The National Alliance seeks a higher profile and more members with multimedia campaign.
ST. LOUIS — White supremacist groups around the country are moving aggressively to recruit new members by promoting their violent, racist ideologies on billboards, in radio commercials and in leaflets tossed on suburban driveways.
Watching with mounting alarm, civil rights monitors say these tactics stake out a much bolder, more public role for many hate groups, which are trying to shed their image as shadowy extremists and claim more mainstream support.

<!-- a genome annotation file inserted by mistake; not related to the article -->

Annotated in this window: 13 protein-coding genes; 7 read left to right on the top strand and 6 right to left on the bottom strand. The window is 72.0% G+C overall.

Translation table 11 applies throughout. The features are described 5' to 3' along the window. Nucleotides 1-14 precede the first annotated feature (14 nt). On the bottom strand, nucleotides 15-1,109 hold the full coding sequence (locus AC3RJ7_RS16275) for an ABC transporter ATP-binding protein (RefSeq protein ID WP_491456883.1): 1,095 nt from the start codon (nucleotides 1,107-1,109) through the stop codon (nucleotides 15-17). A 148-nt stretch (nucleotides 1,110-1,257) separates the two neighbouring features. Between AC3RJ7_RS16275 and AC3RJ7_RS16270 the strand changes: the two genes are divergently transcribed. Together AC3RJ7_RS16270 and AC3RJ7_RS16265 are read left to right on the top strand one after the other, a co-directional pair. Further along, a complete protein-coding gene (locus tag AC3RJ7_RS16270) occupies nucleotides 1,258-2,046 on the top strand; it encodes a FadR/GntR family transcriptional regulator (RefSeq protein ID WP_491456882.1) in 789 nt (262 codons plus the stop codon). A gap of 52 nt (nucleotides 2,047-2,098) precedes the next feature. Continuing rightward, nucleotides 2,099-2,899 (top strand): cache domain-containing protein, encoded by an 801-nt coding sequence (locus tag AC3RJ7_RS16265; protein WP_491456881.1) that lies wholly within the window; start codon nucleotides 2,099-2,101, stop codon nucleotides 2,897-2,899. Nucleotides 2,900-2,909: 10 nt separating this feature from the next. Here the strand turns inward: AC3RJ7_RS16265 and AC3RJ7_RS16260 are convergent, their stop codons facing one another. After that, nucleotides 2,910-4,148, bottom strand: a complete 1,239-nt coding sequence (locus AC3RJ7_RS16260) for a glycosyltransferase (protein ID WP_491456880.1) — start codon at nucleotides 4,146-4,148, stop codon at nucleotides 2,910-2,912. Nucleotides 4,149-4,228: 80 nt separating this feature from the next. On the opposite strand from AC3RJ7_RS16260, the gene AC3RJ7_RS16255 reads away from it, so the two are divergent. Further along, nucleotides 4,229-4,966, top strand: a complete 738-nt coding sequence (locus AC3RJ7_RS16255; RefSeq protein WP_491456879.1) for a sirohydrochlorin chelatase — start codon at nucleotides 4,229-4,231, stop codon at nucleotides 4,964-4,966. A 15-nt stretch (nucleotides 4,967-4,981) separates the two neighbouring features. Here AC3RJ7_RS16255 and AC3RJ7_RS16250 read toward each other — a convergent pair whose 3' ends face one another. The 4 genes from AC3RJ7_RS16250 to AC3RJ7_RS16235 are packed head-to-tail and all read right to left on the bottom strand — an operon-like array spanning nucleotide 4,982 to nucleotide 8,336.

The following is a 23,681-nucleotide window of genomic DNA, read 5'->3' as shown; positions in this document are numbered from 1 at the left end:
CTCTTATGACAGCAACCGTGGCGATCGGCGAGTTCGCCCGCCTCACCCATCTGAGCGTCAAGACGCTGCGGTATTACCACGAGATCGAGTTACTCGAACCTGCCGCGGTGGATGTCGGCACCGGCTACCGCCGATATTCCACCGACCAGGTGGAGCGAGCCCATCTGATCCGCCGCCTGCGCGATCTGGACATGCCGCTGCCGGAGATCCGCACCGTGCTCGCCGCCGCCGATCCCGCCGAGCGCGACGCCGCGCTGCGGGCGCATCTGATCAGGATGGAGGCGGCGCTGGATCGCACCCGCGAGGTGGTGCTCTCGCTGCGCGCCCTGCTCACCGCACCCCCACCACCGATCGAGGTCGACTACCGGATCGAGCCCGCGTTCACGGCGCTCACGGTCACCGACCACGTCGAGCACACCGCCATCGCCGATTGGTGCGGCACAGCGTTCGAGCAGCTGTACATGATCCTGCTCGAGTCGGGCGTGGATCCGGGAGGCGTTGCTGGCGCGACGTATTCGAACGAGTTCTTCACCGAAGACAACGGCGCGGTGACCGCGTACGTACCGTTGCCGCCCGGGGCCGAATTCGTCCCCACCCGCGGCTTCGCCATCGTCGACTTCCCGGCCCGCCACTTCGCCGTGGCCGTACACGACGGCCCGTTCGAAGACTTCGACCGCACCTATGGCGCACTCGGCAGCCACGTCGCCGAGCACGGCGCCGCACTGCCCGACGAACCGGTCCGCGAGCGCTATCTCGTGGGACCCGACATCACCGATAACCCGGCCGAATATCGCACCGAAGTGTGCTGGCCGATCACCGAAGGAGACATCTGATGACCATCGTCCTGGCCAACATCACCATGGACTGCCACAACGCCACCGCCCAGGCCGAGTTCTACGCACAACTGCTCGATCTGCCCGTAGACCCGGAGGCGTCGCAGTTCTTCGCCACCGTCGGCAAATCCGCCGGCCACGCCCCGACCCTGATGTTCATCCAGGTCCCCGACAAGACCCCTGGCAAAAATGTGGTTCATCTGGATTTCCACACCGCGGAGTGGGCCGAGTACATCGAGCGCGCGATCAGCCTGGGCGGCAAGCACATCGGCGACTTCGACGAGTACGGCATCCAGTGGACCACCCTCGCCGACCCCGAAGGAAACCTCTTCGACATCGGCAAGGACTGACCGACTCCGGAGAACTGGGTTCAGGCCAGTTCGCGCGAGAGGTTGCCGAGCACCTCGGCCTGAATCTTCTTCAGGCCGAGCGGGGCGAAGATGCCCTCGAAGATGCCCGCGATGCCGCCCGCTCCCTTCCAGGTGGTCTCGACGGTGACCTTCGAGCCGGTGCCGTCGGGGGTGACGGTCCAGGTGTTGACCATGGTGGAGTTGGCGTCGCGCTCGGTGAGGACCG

Watchdog groups fear increased violence from these organizations as they grow. But perhaps an even greater fear is that the new public relations strategy will let neo-Nazis recast themselves as just another voice on the political spectrum — even when that voice may be advocating genocide.
“The concern is that this will bring them new members and money, and that they will get some real traction in mainstream politics,” said Mark Potok, who tracks hate groups for the Southern Poverty Law Center. “We are completely in favor of the 1st Amendment. [But] they poison the public discourse with ideas like Jews are behind it all and need killing.”
The National Alliance, which calls for ridding the land of minorities, has led the drive to raise the profile of white supremacists.